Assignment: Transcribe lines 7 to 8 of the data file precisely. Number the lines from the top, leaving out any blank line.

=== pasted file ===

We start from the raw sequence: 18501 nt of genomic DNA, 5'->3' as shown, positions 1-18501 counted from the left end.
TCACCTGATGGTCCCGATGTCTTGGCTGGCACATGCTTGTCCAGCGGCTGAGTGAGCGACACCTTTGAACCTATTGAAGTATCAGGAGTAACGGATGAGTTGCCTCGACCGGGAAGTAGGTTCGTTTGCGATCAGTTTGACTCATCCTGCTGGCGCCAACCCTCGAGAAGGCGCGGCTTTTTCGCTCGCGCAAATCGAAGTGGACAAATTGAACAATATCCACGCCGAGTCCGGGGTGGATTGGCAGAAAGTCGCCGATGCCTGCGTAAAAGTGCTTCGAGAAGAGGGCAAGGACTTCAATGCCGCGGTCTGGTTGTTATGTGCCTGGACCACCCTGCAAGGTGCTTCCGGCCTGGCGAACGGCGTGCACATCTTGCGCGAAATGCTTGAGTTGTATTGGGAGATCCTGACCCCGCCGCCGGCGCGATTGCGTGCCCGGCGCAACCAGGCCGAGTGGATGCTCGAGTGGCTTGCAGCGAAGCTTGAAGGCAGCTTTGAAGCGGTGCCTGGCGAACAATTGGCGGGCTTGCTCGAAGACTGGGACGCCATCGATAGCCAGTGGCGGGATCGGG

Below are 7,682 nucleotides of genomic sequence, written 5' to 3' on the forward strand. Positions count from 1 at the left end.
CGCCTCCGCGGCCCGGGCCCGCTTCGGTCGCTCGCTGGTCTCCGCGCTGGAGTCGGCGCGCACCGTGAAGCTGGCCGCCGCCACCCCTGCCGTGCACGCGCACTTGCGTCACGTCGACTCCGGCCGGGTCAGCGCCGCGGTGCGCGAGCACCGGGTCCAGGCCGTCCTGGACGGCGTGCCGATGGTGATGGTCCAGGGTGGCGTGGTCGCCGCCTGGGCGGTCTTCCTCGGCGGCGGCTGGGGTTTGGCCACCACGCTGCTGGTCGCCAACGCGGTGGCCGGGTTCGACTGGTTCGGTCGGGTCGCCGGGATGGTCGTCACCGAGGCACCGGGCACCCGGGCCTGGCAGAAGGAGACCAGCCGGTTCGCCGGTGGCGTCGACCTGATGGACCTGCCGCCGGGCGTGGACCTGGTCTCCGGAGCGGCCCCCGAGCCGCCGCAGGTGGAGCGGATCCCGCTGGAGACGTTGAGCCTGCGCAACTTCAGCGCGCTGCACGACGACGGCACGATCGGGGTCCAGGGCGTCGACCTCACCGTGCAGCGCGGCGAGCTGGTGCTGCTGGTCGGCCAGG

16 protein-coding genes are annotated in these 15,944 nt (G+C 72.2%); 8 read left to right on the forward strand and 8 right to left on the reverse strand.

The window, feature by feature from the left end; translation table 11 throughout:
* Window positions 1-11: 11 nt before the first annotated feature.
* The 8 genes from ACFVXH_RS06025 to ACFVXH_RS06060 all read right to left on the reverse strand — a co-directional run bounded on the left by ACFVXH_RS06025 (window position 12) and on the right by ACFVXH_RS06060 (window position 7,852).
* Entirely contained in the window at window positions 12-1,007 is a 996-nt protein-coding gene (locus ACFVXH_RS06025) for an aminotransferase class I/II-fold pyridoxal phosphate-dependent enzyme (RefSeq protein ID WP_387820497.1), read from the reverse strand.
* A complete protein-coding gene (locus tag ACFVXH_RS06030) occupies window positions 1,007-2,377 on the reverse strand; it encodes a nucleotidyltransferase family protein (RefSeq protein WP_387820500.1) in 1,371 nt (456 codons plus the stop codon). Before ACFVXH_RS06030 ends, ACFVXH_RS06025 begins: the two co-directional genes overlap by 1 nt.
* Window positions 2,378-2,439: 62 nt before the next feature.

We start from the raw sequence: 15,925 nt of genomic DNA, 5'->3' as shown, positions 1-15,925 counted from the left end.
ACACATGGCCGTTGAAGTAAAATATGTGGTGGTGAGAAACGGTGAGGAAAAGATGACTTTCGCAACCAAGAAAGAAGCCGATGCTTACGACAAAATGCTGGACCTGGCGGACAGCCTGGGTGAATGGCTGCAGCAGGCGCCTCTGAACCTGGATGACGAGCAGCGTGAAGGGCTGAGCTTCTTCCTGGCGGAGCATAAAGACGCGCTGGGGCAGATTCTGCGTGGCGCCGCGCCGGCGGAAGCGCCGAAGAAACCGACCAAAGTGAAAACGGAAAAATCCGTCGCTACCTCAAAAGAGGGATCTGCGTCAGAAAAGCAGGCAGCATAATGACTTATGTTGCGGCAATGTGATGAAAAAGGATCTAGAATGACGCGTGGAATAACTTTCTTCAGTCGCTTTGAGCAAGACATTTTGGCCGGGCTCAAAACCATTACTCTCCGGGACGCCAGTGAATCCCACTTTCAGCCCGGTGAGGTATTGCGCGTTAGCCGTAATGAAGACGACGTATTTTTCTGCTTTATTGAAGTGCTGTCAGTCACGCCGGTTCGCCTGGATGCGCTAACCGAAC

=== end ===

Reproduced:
* Window positions 1-11: 11 nt before the first annotated feature.
* The 8 genes from ACFVXH_RS06025 to ACFVXH_RS06060 all read right to left on the reverse strand — a co-directional run bounded on the left by ACFVXH_RS06025 (window position 12) and on the right by ACFVXH_RS06060 (window position 7,852).